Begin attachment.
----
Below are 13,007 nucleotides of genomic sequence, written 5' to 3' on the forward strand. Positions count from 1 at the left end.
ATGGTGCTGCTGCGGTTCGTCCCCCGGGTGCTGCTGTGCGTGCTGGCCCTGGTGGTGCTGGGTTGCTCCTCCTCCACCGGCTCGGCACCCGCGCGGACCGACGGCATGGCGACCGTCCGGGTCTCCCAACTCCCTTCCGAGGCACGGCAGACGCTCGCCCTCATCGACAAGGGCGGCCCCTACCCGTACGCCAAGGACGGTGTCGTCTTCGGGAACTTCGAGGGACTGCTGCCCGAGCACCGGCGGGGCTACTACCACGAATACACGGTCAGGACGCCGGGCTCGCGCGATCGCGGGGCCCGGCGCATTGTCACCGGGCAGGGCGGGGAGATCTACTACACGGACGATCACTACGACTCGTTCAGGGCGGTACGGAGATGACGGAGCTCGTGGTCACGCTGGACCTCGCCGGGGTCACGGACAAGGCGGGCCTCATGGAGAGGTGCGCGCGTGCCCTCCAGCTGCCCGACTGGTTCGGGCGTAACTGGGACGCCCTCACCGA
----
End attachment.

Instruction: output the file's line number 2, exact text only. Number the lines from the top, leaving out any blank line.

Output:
ATGGTGCTGCTGCGGTTCGTCCCCCGGGTGCTGCTGTGCGTGCTGGCCCTGGTGGTGCTGGGTTGCTCCTCCTCCACCGGCTCGGCACCCGCGCGGACCGACGGCATGGCGACCGTCCGGGTCTCCCAACTCCCTTCCGAGGCACGGCAGACGCTCGCCCTCATCGACAAGGGCGGCCCCTACCCGTACGCCAAGGACGGTGTCGTCTTCGGGAACTTCGAGGGACTGCTGCCCGAGCACCGGCGGGGCTACTACCACGAATACACGGTCAGGACGCCGGGCTCGCGCGATCGCGGGGCCCGGCGCATTGTCACCGGGCAGGGCGGGGAGATCTACTACACGGACGATCACTACGACTCGTTCAGGGCGGTACGGAGATGACGGAGCTCGTGGTCACGCTGGACCTCGCCGGGGTCACGGACAAGGCGGGCCTCATGGAGAGGTGCGCGCGTGCCCTCCAGCTGCCCGACTGGTTCGGGCGTAACTGGGACGCCCTCACCGA